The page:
A Keller police officer tackled and handcuffed a 12-year-old who was playing with a Nerf gun in his neighborhood, according to a lawsuit filed by his mother.
Tiffany Paradise and her attorneys filed the lawsuit against several Keller police officers on behalf of her son on Aug. 3. in the Fort Worth division of U.S. District Court for the Northern District of Texas. Paradise is represented by Scott Palmer and James Roberts with Scott Palmer P.C.
Keller police did not respond to requests for comment.
“It’s had a pretty big impact on the little boy,” Roberts said. “He’s had to go to counseling. He’s scared to go play in his neighborhood. He was a 12-year-old boy who was out having fun in his neighborhood, and now he doesn’t want to do anymore. It basically stole his innocence.”
According to the suit, Paradise’s 12-year-old son — referred to as H.W. in court documents — was playing near his back yard in Keller in August 2020 with an orange and blue Nerf gun. Unbeknownst to him, someone in the neighborhood called police and reported they saw a Hispanic man, possibly carrying a black gun, in the area. Keller police officer Matthew Wheeler responded to the call and headed to the neighborhood.
When Wheeler arrived, he saw H.W. — who is white — and got out of his car and ran toward him, the suit alleges. Wheeler yelled at H.W. to put his hands in the air, according to the lawsuit, and the child dropped his toy gun. H.W. fell to his knees and put his hands up, the suit says, and Wheeler tackled him to the ground.
Wheeler put his knee on H.W.’s back — which the suit says was “clearly excessive” and caused H.W. “to suffer pain and injuries” — and handcuffed the confused boy. When Wheeler was on top of H.W., according to the suit, Wheeler asked him, “Why you running, man?” to which H.W. responded, “I’m sorry I didn’t know you were coming for me.” Wheeler replied, “Don’t (expletive) lie to me,” the suit says.
Wheeler and two other officers, who are also named as defendants in the suit, walked H.W. to a curb and made him sit down at 6:25 p.m. In Wheeler’s incident report — sections of which were included in the lawsuit — Wheeler notes that officers found the Nerf gun near H.W.
At 6:30 p.m., the officers read him his Miranda rights, even though, the lawsuit says, it would have been obvious at this point that the 12-year-old child with a Nerf gun was not the Hispanic man the police were looking for. Police should have released the boy immediately, but instead kept him in handcuffs for 14 minutes, the suit says.
“(Police) response has to change depending on what they find,” Roberts said. “This is a 12-year-old boy with his arms up, on the ground, and he was scared, he was terrified.”
The boy was restrained in handcuffs with his legs crossed “like a hardened criminal,” until his mother arrived at 6:39 p.m., according to the suit. Only when Paradise asked for her son to be taken out of handcuffs was he released, she said. When Paradise arrived, H.W. was “scared, crying and hurt,” the suit says, and had scratches and tears on his face.
After H.W. was detained by police, H.W.’s father called Keller police officer Blake Shimanek to ask to see the body-camera footage of his son’s arrest, the suit says. Shimanek told H.W.’s father he had reviewed the video and it might be hard for H.W.’s parents to watch due to Wheeler’s use of force against their son, the suit says. Shimanek told H.W.’s father that he believed nothing about the use of force was inappropriate.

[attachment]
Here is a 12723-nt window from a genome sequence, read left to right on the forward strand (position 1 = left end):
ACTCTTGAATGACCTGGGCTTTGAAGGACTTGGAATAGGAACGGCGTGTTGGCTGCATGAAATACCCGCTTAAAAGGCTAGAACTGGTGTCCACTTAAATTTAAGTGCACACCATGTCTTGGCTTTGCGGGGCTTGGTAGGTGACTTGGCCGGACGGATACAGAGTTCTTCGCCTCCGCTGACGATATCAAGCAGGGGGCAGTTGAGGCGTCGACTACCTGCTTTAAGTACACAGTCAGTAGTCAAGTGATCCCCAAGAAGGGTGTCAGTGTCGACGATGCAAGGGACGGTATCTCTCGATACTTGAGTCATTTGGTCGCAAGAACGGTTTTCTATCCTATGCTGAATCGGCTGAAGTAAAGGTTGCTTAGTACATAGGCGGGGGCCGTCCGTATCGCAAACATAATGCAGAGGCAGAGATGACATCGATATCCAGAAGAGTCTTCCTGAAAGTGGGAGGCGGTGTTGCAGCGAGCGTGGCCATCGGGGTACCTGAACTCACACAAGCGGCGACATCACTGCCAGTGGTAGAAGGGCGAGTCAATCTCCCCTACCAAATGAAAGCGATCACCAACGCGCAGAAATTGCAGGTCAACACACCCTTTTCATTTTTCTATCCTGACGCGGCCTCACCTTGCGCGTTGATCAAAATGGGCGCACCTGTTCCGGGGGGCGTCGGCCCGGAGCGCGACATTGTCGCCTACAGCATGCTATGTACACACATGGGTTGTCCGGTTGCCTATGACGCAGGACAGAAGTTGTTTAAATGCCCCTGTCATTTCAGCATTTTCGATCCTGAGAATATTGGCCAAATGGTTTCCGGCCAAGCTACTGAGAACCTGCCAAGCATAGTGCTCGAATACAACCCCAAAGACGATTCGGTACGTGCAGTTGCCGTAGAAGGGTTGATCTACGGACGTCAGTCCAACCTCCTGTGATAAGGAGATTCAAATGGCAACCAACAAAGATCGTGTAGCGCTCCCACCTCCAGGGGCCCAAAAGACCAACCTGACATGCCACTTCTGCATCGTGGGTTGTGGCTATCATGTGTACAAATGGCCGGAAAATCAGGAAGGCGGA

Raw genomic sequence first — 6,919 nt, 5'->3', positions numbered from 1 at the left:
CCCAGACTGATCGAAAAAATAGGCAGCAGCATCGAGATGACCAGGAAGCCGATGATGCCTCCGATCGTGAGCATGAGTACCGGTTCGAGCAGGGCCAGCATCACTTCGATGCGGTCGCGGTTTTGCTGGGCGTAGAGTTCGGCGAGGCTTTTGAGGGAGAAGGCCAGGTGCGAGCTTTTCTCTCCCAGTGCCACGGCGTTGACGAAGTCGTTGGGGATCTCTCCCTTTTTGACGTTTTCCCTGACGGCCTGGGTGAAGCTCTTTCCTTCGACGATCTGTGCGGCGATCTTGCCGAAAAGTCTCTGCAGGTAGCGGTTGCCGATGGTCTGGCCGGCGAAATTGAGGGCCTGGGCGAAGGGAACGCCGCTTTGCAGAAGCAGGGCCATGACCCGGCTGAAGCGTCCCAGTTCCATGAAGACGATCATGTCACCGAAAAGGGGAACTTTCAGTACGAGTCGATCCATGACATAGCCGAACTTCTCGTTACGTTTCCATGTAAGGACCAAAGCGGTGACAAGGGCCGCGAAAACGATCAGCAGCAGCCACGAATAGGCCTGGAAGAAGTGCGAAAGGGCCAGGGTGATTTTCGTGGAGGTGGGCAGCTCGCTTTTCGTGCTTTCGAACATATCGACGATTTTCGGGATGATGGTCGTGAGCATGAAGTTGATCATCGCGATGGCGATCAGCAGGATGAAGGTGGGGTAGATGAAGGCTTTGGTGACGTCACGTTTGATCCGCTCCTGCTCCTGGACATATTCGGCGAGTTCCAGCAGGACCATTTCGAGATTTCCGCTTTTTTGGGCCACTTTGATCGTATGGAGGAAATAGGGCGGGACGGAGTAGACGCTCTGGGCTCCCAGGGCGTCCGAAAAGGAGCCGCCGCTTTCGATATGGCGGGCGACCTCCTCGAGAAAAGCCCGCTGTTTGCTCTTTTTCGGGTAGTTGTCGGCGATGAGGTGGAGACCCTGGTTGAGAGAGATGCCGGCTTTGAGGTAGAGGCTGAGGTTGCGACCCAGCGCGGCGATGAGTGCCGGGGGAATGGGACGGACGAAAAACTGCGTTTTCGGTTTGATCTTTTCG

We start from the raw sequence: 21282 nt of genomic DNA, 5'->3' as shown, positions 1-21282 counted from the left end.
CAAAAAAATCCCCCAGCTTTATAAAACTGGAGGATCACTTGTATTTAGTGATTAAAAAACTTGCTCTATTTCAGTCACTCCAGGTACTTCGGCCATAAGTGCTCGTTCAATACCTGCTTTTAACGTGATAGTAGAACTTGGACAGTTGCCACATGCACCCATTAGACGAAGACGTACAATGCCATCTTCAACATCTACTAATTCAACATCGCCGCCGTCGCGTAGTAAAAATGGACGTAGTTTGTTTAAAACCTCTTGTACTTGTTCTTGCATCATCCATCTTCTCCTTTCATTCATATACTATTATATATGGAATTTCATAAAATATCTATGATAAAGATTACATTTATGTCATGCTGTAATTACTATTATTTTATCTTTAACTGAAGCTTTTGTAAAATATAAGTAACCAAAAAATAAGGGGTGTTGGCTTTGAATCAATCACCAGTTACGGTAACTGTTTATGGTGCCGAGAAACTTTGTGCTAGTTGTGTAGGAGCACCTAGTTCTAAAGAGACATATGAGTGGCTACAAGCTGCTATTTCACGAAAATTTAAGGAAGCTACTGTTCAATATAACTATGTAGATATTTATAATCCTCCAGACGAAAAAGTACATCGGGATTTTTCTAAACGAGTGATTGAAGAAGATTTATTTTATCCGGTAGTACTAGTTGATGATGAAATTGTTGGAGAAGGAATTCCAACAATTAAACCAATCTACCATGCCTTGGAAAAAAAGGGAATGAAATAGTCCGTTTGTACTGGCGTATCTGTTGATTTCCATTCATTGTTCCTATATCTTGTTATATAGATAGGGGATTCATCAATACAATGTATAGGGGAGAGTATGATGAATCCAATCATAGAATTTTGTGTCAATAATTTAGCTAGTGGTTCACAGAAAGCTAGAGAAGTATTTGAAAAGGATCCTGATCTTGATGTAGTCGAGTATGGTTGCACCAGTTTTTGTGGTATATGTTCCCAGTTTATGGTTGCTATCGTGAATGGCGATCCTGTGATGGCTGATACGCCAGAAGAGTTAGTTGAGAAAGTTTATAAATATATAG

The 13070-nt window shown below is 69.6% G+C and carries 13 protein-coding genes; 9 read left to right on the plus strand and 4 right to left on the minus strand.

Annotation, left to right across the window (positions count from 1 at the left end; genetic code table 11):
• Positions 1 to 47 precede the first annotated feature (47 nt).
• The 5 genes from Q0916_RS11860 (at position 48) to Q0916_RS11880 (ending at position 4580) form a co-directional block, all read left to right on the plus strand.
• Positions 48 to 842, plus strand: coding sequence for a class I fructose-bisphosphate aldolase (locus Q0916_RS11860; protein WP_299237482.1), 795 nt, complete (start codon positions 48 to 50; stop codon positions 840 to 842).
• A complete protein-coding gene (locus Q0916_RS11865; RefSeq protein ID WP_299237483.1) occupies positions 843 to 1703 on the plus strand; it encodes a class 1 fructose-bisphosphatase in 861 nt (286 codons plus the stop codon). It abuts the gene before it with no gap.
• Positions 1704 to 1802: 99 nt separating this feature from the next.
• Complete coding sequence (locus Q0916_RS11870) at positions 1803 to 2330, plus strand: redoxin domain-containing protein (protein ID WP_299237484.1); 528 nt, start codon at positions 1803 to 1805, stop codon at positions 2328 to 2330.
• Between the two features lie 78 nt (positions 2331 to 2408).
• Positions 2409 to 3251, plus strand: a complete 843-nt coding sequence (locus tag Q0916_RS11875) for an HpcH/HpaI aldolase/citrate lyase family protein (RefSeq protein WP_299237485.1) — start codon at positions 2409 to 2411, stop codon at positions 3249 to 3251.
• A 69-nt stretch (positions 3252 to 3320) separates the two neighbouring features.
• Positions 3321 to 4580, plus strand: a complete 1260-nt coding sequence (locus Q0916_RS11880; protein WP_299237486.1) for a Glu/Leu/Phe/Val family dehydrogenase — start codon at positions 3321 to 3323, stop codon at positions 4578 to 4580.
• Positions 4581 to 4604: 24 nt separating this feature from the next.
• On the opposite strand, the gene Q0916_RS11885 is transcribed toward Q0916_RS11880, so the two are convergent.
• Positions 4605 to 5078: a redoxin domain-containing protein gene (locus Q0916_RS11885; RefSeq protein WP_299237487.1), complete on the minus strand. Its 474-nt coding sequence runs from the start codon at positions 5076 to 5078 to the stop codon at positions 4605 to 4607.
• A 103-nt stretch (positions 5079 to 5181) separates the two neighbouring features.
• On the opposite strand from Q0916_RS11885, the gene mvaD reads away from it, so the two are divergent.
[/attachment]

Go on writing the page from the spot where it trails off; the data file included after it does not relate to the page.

The same month H.W. was detained by police, Shimanek, who was a sergeant at the Keller Police Department at the time, pepper-sprayed and arrested a father who was filming his son’s traffic stop. Marco Puente filed a lawsuit against Shimanek alleging excessive force, and the case gained national attention.
When H.W.’s parents found out about Shimanek’s use of force against Puente, they decided they should see the body-cam footage themselves “since they no longer trusted Shimanek’s opinion on what use of force was and was not appropriate.” Shimanek was eventually convicted of official oppression in the incident involving Puente and resigned from the police department in February 2021.
However, the Keller Police Department told H.W.’s parents the video was no longer available. According to the suit, the video had been destroyed. The suit says it is Keller Police Department’s policy to keep video footage of uses of force against minors. Keller police did not immediately respond to questions about what their body-camera retention policy entails.
A sergeant with the Keller Police Department told H.W.’s parents in a letter that an Internal Affairs investigation did not find that Wheeler’s use of force was excessive. However, according to the suit, the sergeant’s letter said the internal investigation included a review of reports, calls for service and interviews — but did not include review of any video footage.
The suit alleges Wheeler’s use of force against H.W. was clearly excessive, even according to Wheeler’s own incident report. In the incident report cited in the lawsuit, Wheeler wrote that H.W. “was scared but compliant” with his orders, and was put into handcuffs without incident.
The suit argues parts of Wheeler’s report were fabricated to try to justify the use of force. In the report, Wheeler wrote that as he ran toward H.W., the boy was “dipping his right hand toward his right side waist line.” According to the suit, H.W. did no such thing — when Wheeler told him to get on the ground, H.W. put both hands in the air.